On Wednesday, the Conservative government’s proposed new laws were laid out by the Queen in the annual State Opening of Parliament. In total, 21 measures were announced, including the expansion of academies into the poorest local areas, greater powers to intervene in potential extremist activity and a levy on sugary drinks from 2018.
However, perhaps more notably, bills were introduced which seemed designed to place Britain at the forefront of scientific and technological advancements: the Modern Transport Bill and the Digital Economy Bill.
Spaceplanes, spaceports and driverless cars
In a bid to revolutionise the transport system, the Modern Transport Bill proposes support for two different forms of futuristic travel: space travel and driverless cars.
Spaceplanes and commercial spaceports have been on the cards for a number of years, and the bill suggests six locations scattered around the UK cited as potential homes to the spaceports.
Recently, Cornwall has taken pole position out of the six sites. However, building a spaceport would cost at least £150 million, and there are doubts around whether there is a commercial market for it. Dr Robert Massey of the Royal Astronomical Society told the BBC that the UK is “not the ideal location” to have a commercial centre for space flight due to the sheer distance from the equator.
Meanwhile, the aim is to get driverless cars on the roads within four years, following the success of self-driving car trials funded by the government in Milton Keynes in 2015. Perhaps aiming to prop up confidence in the technology, the Bill promises that any such transport system would have “appropriate insurance”.
The case for incorporating these cars into UK transport networks is strong: improvements to safety, reductions in emissions and an estimated global market value of almost £1tn globally by 2025 are all selling points. Though, to make these cars practical, the government will have to address key issues surrounding inevitable software vulnerability, by outlining security that can be employed to safeguard the cars from system breaches.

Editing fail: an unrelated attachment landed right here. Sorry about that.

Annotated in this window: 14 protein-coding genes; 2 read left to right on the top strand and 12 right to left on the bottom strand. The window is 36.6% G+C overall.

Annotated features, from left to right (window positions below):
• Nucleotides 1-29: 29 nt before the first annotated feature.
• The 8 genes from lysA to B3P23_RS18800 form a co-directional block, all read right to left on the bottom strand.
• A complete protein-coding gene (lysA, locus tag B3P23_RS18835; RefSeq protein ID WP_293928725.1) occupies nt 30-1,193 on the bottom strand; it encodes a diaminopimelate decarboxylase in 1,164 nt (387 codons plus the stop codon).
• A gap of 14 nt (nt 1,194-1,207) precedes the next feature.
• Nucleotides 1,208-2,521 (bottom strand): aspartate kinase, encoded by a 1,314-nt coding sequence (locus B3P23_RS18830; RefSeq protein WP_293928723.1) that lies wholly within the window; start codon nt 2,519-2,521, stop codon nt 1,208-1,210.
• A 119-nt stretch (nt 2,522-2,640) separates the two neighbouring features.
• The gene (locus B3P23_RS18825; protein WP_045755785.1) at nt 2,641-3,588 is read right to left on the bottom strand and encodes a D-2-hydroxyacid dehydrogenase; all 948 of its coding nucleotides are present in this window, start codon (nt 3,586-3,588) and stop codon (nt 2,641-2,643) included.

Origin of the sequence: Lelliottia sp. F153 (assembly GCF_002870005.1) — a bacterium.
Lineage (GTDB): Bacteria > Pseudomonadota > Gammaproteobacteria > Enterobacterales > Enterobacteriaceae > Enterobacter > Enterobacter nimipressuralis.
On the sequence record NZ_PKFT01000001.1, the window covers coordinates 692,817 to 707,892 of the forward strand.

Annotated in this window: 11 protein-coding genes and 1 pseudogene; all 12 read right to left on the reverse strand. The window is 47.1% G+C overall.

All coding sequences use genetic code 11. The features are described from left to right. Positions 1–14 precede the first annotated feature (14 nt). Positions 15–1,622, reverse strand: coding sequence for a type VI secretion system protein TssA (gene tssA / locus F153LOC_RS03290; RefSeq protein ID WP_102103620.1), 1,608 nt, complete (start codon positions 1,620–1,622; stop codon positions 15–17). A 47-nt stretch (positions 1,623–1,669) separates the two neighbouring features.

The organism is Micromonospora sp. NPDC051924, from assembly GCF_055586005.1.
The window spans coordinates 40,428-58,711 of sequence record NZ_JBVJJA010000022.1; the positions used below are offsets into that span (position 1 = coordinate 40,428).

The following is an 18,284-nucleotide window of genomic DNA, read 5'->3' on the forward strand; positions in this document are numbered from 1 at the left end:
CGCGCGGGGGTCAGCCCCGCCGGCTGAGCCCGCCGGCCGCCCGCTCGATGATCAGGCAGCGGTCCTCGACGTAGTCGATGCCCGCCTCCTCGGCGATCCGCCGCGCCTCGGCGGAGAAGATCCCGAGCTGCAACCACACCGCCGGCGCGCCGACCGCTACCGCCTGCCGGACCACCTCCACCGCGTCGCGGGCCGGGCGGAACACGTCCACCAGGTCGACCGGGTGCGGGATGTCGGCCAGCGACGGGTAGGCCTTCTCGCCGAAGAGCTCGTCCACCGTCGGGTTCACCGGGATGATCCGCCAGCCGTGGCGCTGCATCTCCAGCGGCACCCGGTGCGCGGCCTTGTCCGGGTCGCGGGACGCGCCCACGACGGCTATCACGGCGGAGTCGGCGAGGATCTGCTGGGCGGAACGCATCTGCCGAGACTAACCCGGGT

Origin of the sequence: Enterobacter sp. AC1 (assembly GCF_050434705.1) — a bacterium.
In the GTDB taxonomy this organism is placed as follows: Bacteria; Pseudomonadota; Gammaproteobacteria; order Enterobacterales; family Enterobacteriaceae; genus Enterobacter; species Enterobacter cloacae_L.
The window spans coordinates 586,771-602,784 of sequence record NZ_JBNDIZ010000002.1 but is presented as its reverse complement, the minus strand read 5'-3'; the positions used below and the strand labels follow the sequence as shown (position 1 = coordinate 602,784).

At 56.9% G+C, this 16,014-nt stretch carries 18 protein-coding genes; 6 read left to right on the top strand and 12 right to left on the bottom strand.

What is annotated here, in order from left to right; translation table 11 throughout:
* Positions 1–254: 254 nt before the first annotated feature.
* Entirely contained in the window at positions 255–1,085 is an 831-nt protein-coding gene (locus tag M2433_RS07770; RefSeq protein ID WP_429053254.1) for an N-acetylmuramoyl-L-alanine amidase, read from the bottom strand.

Labour Leader Jeremy Corbyn criticised the bill during the Queen’s Speech debate: “If anyone wants to deliver a more equal society, an economy that works for everyone and a society where there is opportunity for all, it takes an active government to do it, not the driverless car heading in the wrong direction that we have with this government at the present time.”
High-speed Broadband Connections
The Digital Economy Bill promises a broadband connection for every household, with compensation given to anyone whose internet struggles to reach a speed of 10Mbps. The bill would also allow Ofcom to “review the speed over time to make sure it is still sufficient for modern life.”
The move to increase access to faster broadband would be welcomed, as many people in rural areas continue to be affected by sluggish internet speeds. But there are concerns that the UK’s infrastructure isn’t equipped to deliver the faster internet any time soon, and local government in remote areas may have to contribute financially towards the required installations.
In her speech, the Queen said: “My government will use the opportunity of a strengthening economy to deliver security for working people, to increase life chances for the most disadvantaged and to strengthen national defences.” The bills highlight a determination by the government to firmly establish itself amongst global competitors in the push to advance a technologically-mediated society. The ambition is there, but we may have to wait sometime to see it come to fruition.